By the late 80s and early 90s, a new wave of self-development gurus had produced a new wave of hypnotists – with Paul McKenna and his prime time ITV show taking the top spot. In that slipstream, a less famous hypnotist was able to eek out his career around SUs – and his thing was that it wasn’t him that hypnotised you – it was his dog.

By the mid 1990s Hugh Lennon was selling out Edinburgh festival shows, once famously telling the press that his black labrador Oscar had escaped their flat and was now roaming the streets of Edinburgh, randomly hypnotising people. And once the festival was over, it was always into the car to take the tour to campuses.

Leeds and Reading festivals followed, and while the press got bored of the annual antics eventually, Lennon was able to obtain repeat bookings in SUs until 2001, when after 12 years of performing, Oscar’s eyesight failed and he was no longer able to hold the penetrating stare necessary for stage hypnosis.

As luck would have it, Hugh then discovered that one of Oscar’s sons, Murphy, shared the same “incredible magic powers”, and another decade of welcome week bookings ensued – until he retired in 2010, handing over the reins to his daughter Krystyna Lennon and her dog Princess.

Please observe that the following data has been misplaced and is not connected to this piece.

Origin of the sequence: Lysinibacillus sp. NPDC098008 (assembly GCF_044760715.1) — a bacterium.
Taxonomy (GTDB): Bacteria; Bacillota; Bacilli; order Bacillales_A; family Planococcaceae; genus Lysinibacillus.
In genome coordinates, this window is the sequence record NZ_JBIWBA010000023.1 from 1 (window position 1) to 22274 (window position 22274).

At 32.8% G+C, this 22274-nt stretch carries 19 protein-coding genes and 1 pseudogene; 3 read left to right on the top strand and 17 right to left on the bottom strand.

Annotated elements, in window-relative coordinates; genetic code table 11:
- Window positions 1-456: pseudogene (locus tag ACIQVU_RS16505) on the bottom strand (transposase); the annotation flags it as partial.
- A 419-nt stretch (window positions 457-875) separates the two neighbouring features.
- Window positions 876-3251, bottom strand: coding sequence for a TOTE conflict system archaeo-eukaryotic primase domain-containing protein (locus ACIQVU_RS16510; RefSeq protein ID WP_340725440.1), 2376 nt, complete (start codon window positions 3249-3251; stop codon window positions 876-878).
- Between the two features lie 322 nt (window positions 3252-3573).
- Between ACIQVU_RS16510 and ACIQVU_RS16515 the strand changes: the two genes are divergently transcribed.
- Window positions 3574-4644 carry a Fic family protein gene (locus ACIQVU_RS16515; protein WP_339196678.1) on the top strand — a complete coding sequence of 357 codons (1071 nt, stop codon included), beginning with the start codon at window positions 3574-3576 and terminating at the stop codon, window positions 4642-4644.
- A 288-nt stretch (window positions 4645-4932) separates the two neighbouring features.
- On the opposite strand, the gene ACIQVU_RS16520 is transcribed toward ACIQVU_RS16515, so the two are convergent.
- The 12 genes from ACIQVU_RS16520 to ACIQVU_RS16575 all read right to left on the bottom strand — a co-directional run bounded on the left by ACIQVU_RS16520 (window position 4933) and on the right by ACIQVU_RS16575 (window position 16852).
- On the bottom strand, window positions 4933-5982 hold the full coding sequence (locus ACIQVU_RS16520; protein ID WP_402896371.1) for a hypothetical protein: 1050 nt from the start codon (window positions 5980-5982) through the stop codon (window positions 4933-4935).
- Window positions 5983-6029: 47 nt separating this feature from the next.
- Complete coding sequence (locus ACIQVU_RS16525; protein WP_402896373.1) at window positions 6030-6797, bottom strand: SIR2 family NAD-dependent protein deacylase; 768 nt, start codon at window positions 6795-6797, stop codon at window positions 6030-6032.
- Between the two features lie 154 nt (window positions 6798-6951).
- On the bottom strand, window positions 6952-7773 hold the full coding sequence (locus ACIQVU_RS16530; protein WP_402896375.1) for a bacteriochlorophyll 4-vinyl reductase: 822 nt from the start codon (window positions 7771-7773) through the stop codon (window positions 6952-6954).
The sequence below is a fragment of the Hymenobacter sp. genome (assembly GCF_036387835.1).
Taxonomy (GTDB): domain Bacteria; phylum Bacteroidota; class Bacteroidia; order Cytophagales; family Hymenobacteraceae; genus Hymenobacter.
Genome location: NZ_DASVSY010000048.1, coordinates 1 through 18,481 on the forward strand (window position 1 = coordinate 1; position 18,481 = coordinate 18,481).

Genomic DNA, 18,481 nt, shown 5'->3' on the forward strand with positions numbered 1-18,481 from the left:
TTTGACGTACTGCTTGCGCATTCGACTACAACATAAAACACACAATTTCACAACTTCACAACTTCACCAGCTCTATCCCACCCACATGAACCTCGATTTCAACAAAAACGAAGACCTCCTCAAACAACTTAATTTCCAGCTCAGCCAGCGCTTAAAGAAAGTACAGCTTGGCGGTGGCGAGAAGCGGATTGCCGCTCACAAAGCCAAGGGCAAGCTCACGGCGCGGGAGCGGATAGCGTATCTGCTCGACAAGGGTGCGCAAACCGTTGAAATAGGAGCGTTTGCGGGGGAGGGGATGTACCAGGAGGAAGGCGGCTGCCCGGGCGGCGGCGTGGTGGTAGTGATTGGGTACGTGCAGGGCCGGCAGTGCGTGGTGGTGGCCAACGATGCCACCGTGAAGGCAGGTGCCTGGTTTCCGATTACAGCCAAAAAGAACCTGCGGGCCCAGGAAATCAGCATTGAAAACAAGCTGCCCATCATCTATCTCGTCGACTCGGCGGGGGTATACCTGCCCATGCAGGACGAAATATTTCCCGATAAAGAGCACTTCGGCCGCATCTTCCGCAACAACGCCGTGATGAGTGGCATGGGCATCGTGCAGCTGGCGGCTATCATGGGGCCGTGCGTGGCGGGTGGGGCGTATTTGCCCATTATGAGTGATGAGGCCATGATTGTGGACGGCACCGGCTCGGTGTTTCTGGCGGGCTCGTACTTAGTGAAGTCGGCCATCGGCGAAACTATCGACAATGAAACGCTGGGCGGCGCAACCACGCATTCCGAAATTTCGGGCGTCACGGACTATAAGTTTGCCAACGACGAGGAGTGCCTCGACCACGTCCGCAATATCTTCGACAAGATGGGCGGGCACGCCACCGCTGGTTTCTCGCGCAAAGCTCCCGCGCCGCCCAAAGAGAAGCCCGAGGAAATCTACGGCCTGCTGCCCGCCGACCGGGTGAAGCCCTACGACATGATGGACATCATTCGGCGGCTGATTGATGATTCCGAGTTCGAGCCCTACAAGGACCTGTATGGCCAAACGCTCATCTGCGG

She appeared on Series 9 of Britain’s Got Talent – announcing that she wanted to be “The next Paul McKenna” to the nonchalance of much of the audience. The bigger problem was that the dog failed to hypnotise Simon Cowell – and the act did not proceed to the final.

Lennon was last seen in an SU at a St Andrews refreshers event in 2018, which one student on the “St Feudrews” confessions page was none too pleased about:

Last year the events were great throughout the year. It’s embarrassing for you really that while last year they got Cascada this year the headline was a dog.

Don’t bring that up

Also appearing in my UWE Freshers programme from 1995 was a different kind of act altogether. Stephen Wright had spent the first eighteen years of his life in care in a children’s home in Glasgow, where he had discovered a talent to keep the bullies at bay:

I think I was about four when I started swallowing my pocket money… And then I tried other things, like going out into the garden and swallowing a bumble bee and then bringing him back and letting him fly away.

Decades later he adopted a new name – Stevie Starr – and was taking his act, consisting of swallowing bizarre items and then bringing them up again, (dry and clean, and to order) around the working men’s clubs of the UK. Coins, lightbulbs, balloons, nails, billiard balls, dry sugar, lighter fluid and goldfish all went down and came back up.